According to Healthline, hair removal wax, or hard wax, is typically made by combining beeswax and rosin in a 1-to-4 ratio. If you should happen to spill any of this wax on the sink while it's warm, you could find removal a challenge. Using two common procedures, scraping and blotting, you should be able to remove most of it, but it may take a chemical to get all the residue off some sink materials.
Scraping Hair Wax Off Sinks
The scraping method, as recommended by Merry Maids, will work on most sinks with smooth surfaces, such as porcelain, stainless steel, enameled cast iron, acrylic and fiberglass. If your sink is made of tile or another textured material, such as stone or composites, you probably won't have much luck scraping wax off and may want to jump straight to the blotting method.
You need a scraper that can do the job without scratching the sink. A plastic putty knife is perfect, but avoid using a metal one, especially on stainless steel because small scratches can actually rust. A credit card works, but you'll want to use one that has expired because it might not swipe properly after you use it for this purpose.
Start by putting a few ice cubes in a plastic bag and holding them on the wax for several minutes to harden the wax, then remove the ice and scrape immediately. Most of the wax should break off the sink. If some wax residue that's too thin to scrape off remains, you can remove it with the blotting method.
Removing Wax by Blotting
Before you can remove hair wax by blotting, you have to heat it to turn it into a liquid, and you can use a clothes iron or hairdryer to do this. You'll also need an absorbent cloth, such as a towel, or some absorbent paper, such as newspaper or a paper towel.
Cover the wax with the cloth or paper, set a clothes iron on low heat (no steam) and hold it on the paper for a minute or two. As the wax liquefies, it will seep into the absorbent material. If you're using a hair dryer, set it on high heat and hold it a few inches away from the paper. The final result should be the same as it would be if you used an iron.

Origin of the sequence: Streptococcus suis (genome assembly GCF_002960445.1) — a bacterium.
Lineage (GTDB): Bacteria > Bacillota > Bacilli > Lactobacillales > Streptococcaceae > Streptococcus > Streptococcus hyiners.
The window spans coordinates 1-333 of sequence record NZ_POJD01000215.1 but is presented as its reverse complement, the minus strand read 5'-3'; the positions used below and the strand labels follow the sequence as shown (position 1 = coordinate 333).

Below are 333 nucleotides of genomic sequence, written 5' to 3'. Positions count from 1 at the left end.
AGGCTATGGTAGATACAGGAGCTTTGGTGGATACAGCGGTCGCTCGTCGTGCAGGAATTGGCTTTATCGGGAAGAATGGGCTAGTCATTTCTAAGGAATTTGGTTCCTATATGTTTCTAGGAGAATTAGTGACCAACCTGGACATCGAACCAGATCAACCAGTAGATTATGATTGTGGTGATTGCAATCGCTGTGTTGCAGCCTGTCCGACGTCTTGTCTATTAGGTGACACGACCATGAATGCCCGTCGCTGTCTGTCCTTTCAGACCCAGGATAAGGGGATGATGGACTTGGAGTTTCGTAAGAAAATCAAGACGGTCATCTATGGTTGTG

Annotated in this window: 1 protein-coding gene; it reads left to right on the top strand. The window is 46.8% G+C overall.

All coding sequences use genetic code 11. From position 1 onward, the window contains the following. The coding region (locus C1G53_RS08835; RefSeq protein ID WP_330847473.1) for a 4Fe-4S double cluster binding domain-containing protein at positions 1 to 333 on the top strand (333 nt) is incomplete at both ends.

Chemical Wax Removers
A few chemicals can dissolve wax or at least soften it enough to allow you to rub it off. The go-to in most households is Goof Off, which was designed to remove dried latex paint. You can also use mineral spirits or, if it's all you have and you don't mind the smell, lacquer thinner. You may also have luck using nail polish remover (acetone) or rubbing alcohol. None of these chemicals will damage the finish of your sink as long as you use them sparingly.
It's best to scrape or blot most of the wax first and use chemicals to remove the residue. Wet a soft, nonabrasive cloth with the chemical of your choice and rub the wax vigorously. If the sink is made with tile and some of the wax has seeped into the grout, you may need to rub several times to remove all of the residue.
Chris Deziel is a contractor, builder and general fix-it pro who has been active in the construction trades for 40 years. He has degrees in science and humanities and years of teaching experience. An avid craftsman and musician, Deziel began writing on home improvement topics in 2010. He worked as an expert consultant with eHow Now and Pro Referral -- a Home Depot site. A DIYer by nature, Deziel regularly shares tips and tricks for a better home and garden at Hunker.com.